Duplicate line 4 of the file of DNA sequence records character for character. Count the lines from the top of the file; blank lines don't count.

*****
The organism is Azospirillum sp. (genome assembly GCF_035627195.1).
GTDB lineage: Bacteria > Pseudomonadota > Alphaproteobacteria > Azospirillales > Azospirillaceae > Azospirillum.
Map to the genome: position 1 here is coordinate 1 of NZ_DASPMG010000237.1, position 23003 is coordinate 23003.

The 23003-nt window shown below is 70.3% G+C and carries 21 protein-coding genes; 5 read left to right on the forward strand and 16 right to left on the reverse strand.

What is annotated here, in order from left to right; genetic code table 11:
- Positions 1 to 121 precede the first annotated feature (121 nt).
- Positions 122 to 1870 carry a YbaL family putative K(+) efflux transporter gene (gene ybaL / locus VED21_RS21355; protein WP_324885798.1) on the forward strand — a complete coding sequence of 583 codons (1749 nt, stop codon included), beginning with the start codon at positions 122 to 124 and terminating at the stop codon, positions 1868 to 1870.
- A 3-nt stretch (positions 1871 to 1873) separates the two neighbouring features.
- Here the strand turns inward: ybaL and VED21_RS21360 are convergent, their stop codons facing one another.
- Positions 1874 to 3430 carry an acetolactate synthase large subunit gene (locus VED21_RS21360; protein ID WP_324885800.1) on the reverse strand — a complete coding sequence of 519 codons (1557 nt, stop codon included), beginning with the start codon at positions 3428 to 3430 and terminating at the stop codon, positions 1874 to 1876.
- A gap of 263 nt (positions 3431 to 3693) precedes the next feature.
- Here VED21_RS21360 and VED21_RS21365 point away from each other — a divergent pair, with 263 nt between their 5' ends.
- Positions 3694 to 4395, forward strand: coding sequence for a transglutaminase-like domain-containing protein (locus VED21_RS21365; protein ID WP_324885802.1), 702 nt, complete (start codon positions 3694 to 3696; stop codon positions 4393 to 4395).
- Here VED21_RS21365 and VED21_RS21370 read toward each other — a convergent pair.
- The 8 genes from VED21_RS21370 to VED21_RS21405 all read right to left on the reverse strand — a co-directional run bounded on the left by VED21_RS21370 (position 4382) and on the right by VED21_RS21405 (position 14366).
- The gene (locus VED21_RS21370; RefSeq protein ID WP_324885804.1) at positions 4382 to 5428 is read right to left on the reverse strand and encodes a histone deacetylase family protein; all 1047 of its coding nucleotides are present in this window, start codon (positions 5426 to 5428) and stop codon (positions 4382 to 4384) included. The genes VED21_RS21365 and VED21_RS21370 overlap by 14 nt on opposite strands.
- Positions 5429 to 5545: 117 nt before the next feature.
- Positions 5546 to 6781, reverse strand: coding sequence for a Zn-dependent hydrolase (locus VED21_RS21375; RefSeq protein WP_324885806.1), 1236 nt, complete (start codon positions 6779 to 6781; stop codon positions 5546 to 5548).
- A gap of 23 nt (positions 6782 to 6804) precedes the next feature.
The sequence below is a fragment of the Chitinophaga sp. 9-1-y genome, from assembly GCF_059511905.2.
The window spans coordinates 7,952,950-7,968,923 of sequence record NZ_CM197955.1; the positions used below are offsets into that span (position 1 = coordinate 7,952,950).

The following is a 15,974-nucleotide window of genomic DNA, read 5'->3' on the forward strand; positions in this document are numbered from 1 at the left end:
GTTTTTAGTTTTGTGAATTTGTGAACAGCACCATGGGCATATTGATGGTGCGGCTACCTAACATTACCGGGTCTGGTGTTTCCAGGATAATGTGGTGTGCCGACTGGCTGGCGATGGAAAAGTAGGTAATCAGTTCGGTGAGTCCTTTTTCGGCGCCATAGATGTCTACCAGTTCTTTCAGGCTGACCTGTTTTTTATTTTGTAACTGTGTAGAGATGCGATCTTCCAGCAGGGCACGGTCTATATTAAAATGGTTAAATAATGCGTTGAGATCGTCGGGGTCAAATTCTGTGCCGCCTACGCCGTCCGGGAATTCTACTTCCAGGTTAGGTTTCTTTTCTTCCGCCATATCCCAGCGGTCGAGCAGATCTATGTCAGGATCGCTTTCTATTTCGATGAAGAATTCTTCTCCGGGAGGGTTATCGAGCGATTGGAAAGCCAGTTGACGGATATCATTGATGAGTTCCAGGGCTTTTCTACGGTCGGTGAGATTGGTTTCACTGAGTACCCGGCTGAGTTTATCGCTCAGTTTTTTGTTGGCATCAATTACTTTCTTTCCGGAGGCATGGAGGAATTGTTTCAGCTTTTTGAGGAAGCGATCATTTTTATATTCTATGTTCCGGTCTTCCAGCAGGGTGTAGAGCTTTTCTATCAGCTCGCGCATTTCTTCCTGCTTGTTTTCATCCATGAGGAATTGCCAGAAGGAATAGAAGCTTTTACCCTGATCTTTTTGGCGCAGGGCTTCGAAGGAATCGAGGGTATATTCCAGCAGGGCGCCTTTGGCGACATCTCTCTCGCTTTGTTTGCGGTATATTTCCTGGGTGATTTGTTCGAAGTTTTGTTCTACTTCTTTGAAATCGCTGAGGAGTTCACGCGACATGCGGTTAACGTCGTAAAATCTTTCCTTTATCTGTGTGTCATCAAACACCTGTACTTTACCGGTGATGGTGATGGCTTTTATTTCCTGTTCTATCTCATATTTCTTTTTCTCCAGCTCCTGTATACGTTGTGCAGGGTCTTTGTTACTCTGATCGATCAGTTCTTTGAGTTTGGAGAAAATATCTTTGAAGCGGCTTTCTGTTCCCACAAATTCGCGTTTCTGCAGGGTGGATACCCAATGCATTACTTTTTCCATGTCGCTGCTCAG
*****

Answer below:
The 23003-nt window shown below is 70.3% G+C and carries 21 protein-coding genes; 5 read left to right on the forward strand and 16 right to left on the reverse strand.